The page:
We opened Transitland to submissions a year ago, and boy have we come far together since then! As of today, Transitland includes data representing 1,511 transit operators:
These transit operators are located in 37 different countries:
Actually, we should say that these operators are located in at least 37 different countries, since many systems extend beyond the borders of their headquarter’s country.
As Transitland contributors stitch together coverage for new regions every day, the archipelago of interconnected transit islands grows into an ever larger network. This map shows tile squares where Mapzen Turn-by-Turn provides transit routing, using data provided by the Transitland Datastore. Each “island” of connectivity is displayed in a different color.
Coverage and interconnectivity is much more extensive than when we showed you this map last June!
As you zoom in, the view will change to colored boxes outlining the service area of each operator. Names of operators will then appear. Zoom in further, and in certain cities like SF and NYC, the transit lines will appear along with their names and colors. There’s a lot of data you can pull from the Transitland API and display in Tangram Play!
These submissions are thanks to 188 users. A big “thank you” to all!
We’d also like to thank, in particular, Steven Vance who has worked as Transitland’s contract “data editor” since last summer. Steven reviews incoming submissions and helps to debug problematic feeds.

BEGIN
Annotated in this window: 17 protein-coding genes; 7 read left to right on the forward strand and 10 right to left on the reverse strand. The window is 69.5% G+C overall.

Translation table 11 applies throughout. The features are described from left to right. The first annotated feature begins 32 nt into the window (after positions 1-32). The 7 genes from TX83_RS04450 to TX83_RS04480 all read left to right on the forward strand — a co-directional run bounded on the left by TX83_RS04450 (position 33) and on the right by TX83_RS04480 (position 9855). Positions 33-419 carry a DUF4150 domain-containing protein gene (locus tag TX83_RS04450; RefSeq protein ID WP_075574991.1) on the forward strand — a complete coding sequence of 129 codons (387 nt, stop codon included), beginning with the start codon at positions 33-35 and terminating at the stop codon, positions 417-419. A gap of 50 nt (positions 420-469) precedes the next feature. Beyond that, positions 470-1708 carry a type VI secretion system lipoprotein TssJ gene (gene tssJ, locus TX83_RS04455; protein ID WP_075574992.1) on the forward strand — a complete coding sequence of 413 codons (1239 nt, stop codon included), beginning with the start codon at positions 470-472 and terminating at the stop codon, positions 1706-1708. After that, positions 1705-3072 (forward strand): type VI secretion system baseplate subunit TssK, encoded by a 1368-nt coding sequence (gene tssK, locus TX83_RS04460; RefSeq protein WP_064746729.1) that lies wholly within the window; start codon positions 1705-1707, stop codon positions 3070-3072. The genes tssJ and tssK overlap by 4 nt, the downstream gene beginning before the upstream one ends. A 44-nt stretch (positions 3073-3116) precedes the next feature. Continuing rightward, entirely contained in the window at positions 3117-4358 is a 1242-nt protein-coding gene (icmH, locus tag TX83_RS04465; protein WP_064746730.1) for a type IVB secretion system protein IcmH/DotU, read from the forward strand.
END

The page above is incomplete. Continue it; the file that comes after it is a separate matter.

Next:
We’re not finished. We welcome your submissions of additional coverage to the Transitland Feed Registry. It’s a simple process, so simple that we have a short video describing the steps.
If you’re itching to start using all of this open transit data, try browsing using the the Mapzen Mobility Explorer, plan a transit route using Mapzen Turn-by-Turn, or read about the Transitland Datastore API that powers those and other applications. You can also try adding the GeoJSON Transitland API response as a data source in Tangram Play.
In fact, both of these charts were made using calls to the Transitland Datastore API, and like most everything at Mapzen, they’re based on open-source code:
- Jupyter Notebook with Python code to generate the operators-by-created-date plot
But if you’re impatient, don’t want to plot out a whole graph, and just want to know the current number of operators available in Transitland as it keeps on going up, here’s an easy way to get that from your terminal. Using the httpie and jq libraries:
And finally, as always, you can browse through all the operators in Transitland using the Transitland Feed Registry.
We’ve enjoyed this past year of working together on aggregating open transit data from around the world—and we look forward to continuing this impressive growth together!